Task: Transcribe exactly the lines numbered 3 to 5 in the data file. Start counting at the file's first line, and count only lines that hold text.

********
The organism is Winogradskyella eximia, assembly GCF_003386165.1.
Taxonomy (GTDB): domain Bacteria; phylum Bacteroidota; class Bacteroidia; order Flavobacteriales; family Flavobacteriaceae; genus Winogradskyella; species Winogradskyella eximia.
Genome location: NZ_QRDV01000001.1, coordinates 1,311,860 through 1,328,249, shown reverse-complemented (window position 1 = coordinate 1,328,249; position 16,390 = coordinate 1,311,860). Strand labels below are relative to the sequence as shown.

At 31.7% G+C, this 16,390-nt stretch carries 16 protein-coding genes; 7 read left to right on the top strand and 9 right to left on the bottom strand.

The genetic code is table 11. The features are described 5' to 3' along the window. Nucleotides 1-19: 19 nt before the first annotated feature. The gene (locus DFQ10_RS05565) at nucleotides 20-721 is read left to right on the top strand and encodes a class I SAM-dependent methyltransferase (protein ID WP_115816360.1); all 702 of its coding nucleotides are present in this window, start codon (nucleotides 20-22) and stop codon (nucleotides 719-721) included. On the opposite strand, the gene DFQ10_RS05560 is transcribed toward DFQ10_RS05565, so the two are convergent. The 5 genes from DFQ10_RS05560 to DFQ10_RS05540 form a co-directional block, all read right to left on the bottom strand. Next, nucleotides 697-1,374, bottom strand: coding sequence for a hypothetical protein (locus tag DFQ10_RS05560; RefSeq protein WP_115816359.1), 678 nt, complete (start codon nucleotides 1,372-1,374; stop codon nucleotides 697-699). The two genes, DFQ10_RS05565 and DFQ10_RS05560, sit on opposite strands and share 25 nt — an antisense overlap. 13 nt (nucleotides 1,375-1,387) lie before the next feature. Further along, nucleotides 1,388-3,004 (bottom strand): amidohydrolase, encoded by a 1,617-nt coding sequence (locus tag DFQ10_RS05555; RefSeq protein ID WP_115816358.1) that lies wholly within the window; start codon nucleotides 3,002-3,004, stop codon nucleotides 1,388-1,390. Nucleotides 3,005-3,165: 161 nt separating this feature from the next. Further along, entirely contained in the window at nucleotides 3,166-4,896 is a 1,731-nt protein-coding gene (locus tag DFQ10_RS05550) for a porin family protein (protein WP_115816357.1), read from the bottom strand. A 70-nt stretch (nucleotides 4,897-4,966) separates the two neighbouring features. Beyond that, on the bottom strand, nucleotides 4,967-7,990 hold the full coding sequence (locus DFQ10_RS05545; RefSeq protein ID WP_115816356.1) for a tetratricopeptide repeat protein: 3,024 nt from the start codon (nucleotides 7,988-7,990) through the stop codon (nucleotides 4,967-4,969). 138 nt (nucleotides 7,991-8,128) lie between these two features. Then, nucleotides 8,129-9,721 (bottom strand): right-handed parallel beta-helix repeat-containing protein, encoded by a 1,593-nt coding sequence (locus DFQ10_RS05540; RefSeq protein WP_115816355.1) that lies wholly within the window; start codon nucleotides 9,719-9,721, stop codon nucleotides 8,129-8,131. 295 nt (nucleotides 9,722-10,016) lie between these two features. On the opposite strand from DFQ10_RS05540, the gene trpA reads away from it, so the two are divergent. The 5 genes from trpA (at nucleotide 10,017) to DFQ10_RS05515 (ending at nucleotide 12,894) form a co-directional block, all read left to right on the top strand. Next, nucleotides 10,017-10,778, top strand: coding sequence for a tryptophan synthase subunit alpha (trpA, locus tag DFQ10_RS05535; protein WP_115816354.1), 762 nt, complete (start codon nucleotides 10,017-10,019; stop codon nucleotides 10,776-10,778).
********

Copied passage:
Genome location: NZ_QRDV01000001.1, coordinates 1,311,860 through 1,328,249, shown reverse-complemented (window position 1 = coordinate 1,328,249; position 16,390 = coordinate 1,311,860). Strand labels below are relative to the sequence as shown.

At 31.7% G+C, this 16,390-nt stretch carries 16 protein-coding genes; 7 read left to right on the top strand and 9 right to left on the bottom strand.

The genetic code is table 11. The features are described 5' to 3' along the window. Nucleotides 1-19: 19 nt before the first annotated feature. The gene (locus DFQ10_RS05565) at nucleotides 20-721 is read left to right on the top strand and encodes a class I SAM-dependent methyltransferase (protein ID WP_115816360.1); all 702 of its coding nucleotides are present in this window, start codon (nucleotides 20-22) and stop codon (nucleotides 719-721) included. On the opposite strand, the gene DFQ10_RS05560 is transcribed toward DFQ10_RS05565, so the two are convergent. The 5 genes from DFQ10_RS05560 to DFQ10_RS05540 form a co-directional block, all read right to left on the bottom strand. Next, nucleotides 697-1,374, bottom strand: coding sequence for a hypothetical protein (locus tag DFQ10_RS05560; RefSeq protein WP_115816359.1), 678 nt, complete (start codon nucleotides 1,372-1,374; stop codon nucleotides 697-699). The two genes, DFQ10_RS05565 and DFQ10_RS05560, sit on opposite strands and share 25 nt — an antisense overlap. 13 nt (nucleotides 1,375-1,387) lie before the next feature. Further along, nucleotides 1,388-3,004 (bottom strand): amidohydrolase, encoded by a 1,617-nt coding sequence (locus tag DFQ10_RS05555; RefSeq protein ID WP_115816358.1) that lies wholly within the window; start codon nucleotides 3,002-3,004, stop codon nucleotides 1,388-1,390. Nucleotides 3,005-3,165: 161 nt separating this feature from the next. Further along, entirely contained in the window at nucleotides 3,166-4,896 is a 1,731-nt protein-coding gene (locus tag DFQ10_RS05550) for a porin family protein (protein WP_115816357.1), read from the bottom strand. A 70-nt stretch (nucleotides 4,897-4,966) separates the two neighbouring features. Beyond that, on the bottom strand, nucleotides 4,967-7,990 hold the full coding sequence (locus DFQ10_RS05545; RefSeq protein ID WP_115816356.1) for a tetratricopeptide repeat protein: 3,024 nt from the start codon (nucleotides 7,988-7,990) through the stop codon (nucleotides 4,967-4,969). 138 nt (nucleotides 7,991-8,128) lie between these two features. Then, nucleotides 8,129-9,721 (bottom strand): right-handed parallel beta-helix repeat-containing protein, encoded by a 1,593-nt coding sequence (locus DFQ10_RS05540; RefSeq protein WP_115816355.1) that lies wholly within the window; start codon nucleotides 9,719-9,721, stop codon nucleotides 8,129-8,131. 295 nt (nucleotides 9,722-10,016) lie between these two features. On the opposite strand from DFQ10_RS05540, the gene trpA reads away from it, so the two are divergent. The 5 genes from trpA (at nucleotide 10,017) to DFQ10_RS05515 (ending at nucleotide 12,894) form a co-directional block, all read left to right on the top strand. Next, nucleotides 10,017-10,778, top strand: coding sequence for a tryptophan synthase subunit alpha (trpA, locus tag DFQ10_RS05535; protein WP_115816354.1), 762 nt, complete (start codon nucleotides 10,017-10,019; stop codon nucleotides 10,776-10,778).